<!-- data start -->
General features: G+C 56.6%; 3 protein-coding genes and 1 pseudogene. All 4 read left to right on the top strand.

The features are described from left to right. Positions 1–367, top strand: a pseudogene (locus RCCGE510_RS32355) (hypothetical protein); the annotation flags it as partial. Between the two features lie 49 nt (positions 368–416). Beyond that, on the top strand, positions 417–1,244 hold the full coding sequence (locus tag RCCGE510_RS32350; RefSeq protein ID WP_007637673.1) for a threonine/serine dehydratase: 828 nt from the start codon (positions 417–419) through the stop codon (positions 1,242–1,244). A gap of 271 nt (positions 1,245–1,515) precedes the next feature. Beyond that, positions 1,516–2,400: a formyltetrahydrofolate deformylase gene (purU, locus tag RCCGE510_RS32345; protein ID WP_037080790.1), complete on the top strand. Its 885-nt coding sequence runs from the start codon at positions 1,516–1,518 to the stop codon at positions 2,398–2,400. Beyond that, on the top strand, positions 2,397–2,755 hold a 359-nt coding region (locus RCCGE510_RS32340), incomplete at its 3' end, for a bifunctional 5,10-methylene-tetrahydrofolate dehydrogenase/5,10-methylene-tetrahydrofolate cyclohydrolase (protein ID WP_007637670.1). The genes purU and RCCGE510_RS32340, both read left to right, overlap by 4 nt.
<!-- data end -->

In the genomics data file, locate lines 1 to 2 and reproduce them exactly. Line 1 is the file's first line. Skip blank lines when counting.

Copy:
General features: G+C 56.6%; 3 protein-coding genes and 1 pseudogene. All 4 read left to right on the top strand.

The features are described from left to right. Positions 1–367, top strand: a pseudogene (locus RCCGE510_RS32355) (hypothetical protein); the annotation flags it as partial. Between the two features lie 49 nt (positions 368–416). Beyond that, on the top strand, positions 417–1,244 hold the full coding sequence (locus tag RCCGE510_RS32350; RefSeq protein ID WP_007637673.1) for a threonine/serine dehydratase: 828 nt from the start codon (positions 417–419) through the stop codon (positions 1,242–1,244). A gap of 271 nt (positions 1,245–1,515) precedes the next feature. Beyond that, positions 1,516–2,400: a formyltetrahydrofolate deformylase gene (purU, locus tag RCCGE510_RS32345; protein ID WP_037080790.1), complete on the top strand. Its 885-nt coding sequence runs from the start codon at positions 1,516–1,518 to the stop codon at positions 2,398–2,400. Beyond that, on the top strand, positions 2,397–2,755 hold a 359-nt coding region (locus RCCGE510_RS32340), incomplete at its 3' end, for a bifunctional 5,10-methylene-tetrahydrofolate dehydrogenase/5,10-methylene-tetrahydrofolate cyclohydrolase (protein ID WP_007637670.1). The genes purU and RCCGE510_RS32340, both read left to right, overlap by 4 nt.